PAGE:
Pet owners should serve as advocates for wildlife – The Daily Gazette

BY SHEYENNE WALES

New York State has an abundance of natural beauty that makes it one of the most visited places in the nation.

The capital region alone offers waterfalls, hiking trails, historical sites and other seasonal attractions. But none is as beautiful – and crucial – as our native wildlife.

While we’re used to seeing smaller wildlife and predators in our backyards – songbirds, rabbits and woodchucks, for example – there seems to be a recent increase in sightings of larger and rarer wildlife. A moose was sighted in Schenectady and Niskayuna in early May before being relocated to the Adirondacks. Last year a black bear was spotted roaming around Schenectady.

Pet owners play a crucial role in protecting wildlife. As animal lovers, our compassion should also extend to wild and exotic animals that we don’t often encounter. Billions of wild birds and mammals have been documented to become prey to domestic cats in the United States each year. Cat owners can counteract this by keeping their cats indoors or by building outdoor enclosures popularly called “Catios.”

Dogs can also be experts at locating baby animals that are separated from their parents. Walking your dog on a leash during known breeding seasons can prevent the potentially fatal outcome of finding unprotected juveniles.

Incorporating wildlife advocacy into your pet-parent habits has additional personal benefits as well.

Cats kept indoors are protected from other people, predators, vehicle collisions, diseases, and toxins such as rodenticide. This prudent approach can save you from costly veterinary care and reduce the emotional toll that injured or lost pets can take on families. Again, the same applies when you walk your dog on a leash.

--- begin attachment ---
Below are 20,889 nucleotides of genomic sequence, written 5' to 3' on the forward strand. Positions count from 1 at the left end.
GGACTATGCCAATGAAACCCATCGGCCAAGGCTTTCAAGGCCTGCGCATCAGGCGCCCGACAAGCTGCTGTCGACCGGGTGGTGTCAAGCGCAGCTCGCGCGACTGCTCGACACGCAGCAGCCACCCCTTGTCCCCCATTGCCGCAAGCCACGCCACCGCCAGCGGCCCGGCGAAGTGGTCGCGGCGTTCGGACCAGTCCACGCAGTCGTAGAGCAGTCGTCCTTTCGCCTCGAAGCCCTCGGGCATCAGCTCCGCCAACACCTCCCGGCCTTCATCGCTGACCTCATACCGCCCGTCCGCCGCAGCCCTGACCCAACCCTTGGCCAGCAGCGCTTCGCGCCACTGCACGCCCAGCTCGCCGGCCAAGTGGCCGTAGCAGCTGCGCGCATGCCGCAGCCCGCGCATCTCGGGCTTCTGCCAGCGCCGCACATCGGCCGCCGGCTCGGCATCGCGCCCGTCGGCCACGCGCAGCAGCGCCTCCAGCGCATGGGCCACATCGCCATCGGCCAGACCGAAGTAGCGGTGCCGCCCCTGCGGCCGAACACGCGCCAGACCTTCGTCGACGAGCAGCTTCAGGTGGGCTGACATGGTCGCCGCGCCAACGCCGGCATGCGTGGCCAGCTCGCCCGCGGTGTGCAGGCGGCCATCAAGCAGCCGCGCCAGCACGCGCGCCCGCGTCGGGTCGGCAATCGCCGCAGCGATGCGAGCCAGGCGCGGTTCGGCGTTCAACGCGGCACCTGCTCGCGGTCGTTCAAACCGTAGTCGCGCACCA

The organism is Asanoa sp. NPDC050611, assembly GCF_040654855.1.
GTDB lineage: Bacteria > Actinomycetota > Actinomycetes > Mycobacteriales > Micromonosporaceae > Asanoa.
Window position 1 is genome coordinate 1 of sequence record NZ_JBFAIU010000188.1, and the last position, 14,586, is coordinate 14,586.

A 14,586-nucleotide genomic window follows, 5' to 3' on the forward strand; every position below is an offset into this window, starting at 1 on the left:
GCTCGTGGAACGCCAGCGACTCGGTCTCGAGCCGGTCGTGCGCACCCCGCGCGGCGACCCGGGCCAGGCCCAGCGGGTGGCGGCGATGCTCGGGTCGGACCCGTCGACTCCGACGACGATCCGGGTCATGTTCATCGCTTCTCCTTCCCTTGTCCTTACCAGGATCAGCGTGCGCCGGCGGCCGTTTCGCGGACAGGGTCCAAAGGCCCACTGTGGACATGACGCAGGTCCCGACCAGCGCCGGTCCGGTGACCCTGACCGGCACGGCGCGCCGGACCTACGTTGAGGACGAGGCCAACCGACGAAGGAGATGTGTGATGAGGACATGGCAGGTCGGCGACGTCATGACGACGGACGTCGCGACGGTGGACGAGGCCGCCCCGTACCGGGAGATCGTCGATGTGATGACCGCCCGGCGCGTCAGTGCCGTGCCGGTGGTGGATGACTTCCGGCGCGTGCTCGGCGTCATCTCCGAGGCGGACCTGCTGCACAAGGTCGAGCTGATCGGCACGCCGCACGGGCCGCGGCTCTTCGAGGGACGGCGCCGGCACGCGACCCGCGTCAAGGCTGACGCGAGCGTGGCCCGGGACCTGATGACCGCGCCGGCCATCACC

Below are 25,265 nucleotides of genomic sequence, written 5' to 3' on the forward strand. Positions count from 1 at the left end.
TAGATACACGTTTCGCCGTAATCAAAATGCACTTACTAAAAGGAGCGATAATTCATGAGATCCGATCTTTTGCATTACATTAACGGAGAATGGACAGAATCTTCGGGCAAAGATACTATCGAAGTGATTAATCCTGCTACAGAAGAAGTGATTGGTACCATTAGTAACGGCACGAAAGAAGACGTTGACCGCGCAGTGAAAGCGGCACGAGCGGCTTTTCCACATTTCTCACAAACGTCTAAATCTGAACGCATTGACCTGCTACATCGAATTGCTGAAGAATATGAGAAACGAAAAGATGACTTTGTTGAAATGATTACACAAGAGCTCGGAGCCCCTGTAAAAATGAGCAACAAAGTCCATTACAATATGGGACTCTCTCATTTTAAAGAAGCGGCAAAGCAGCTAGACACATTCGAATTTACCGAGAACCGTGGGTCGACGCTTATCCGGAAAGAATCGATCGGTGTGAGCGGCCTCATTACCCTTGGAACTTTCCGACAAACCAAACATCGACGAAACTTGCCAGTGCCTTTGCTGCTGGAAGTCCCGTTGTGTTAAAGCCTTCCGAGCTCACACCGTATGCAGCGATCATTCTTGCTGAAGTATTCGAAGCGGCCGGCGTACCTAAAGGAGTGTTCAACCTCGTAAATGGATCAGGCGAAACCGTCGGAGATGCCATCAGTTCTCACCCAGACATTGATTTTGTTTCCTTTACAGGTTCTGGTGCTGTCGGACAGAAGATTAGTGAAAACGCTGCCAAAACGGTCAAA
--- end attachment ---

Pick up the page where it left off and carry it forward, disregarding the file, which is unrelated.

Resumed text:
Animal Protective Foundation’s Director of Veterinary Medicine, Jackie Kucskar, DVM, explains: “Keeping pets indoors or securely leashed outdoors reduces the likelihood of accidents and injuries, such as those caused by cats and dogs.” B. being hit by a car or coming into contact with a poison, significant substance and altercations with other pets or wild animals, all of which can lead to potentially expensive veterinary treatment. Additionally, if your pet isn’t spayed, unwanted pregnancies can occur when your pet roams free.” If pet owners who choose to keep their animals close by are concerned about their pets’ activity levels and boredom, Dr . Kucskar enriching activities to keep your furry friend entertained.

Why should pet owners care for wildlife? Because we all thrive when we have a balanced ecosystem. Birds play a crucial role in dispersing seeds and keeping our forests diverse and thriving. A single bat can eat 3,000 insects in a single night! That pesky possum that ended up in your trash last week later feasted on tick larvae by the thousands.

As habitat loss continues due to new neighborhoods and climate change continues to challenge the viability of some species, it is likely that we will see more wildlife in our Capital Region neighborhoods. Animal lovers can do their part to keep their families and our environment healthier and safer.

Sheyenne Wales is an Animal Care and Customer Specialist at the Animal Protective Foundation (APF). APF contributes Animal Chronicles articles and welcomes animal-related questions and stories about the people and animals in our community. Visit animalprotective.org, follow us on social media @AnimalProtectiveFoundation, or email us [email protected]

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